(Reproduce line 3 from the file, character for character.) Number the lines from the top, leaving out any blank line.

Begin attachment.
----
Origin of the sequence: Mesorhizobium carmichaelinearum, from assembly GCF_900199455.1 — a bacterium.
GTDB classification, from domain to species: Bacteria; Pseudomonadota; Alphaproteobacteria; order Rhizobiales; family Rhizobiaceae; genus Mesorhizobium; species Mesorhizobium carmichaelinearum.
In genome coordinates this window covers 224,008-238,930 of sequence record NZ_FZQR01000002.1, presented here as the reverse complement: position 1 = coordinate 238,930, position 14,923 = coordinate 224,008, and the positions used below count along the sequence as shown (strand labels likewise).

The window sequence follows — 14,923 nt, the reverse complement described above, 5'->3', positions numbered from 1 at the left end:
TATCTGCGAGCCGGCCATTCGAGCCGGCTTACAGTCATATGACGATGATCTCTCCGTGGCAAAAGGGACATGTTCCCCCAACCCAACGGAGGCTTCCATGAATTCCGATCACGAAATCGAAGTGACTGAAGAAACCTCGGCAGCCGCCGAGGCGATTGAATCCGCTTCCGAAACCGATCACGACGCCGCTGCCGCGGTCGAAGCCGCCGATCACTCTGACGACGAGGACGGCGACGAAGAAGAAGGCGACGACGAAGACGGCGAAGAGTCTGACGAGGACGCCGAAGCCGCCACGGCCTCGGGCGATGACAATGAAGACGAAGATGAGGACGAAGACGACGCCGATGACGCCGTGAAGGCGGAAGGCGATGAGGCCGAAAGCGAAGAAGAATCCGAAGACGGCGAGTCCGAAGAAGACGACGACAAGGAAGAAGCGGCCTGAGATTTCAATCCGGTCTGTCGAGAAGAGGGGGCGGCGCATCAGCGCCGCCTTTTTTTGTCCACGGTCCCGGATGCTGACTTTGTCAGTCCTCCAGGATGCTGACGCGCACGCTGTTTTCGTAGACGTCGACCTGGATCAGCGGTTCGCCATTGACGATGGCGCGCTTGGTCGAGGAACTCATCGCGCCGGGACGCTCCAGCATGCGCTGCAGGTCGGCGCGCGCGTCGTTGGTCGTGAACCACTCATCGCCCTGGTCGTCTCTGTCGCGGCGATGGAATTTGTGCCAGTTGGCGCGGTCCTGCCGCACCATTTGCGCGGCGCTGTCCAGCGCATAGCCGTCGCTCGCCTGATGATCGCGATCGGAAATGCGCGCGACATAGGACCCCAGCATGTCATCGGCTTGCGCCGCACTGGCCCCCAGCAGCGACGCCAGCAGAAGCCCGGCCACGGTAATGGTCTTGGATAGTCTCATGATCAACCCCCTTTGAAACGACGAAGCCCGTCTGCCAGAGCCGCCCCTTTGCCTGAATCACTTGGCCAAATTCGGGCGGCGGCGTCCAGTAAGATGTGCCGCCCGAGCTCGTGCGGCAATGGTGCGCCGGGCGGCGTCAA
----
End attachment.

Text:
In genome coordinates this window covers 224,008-238,930 of sequence record NZ_FZQR01000002.1, presented here as the reverse complement: position 1 = coordinate 238,930, position 14,923 = coordinate 224,008, and the positions used below count along the sequence as shown (strand labels likewise).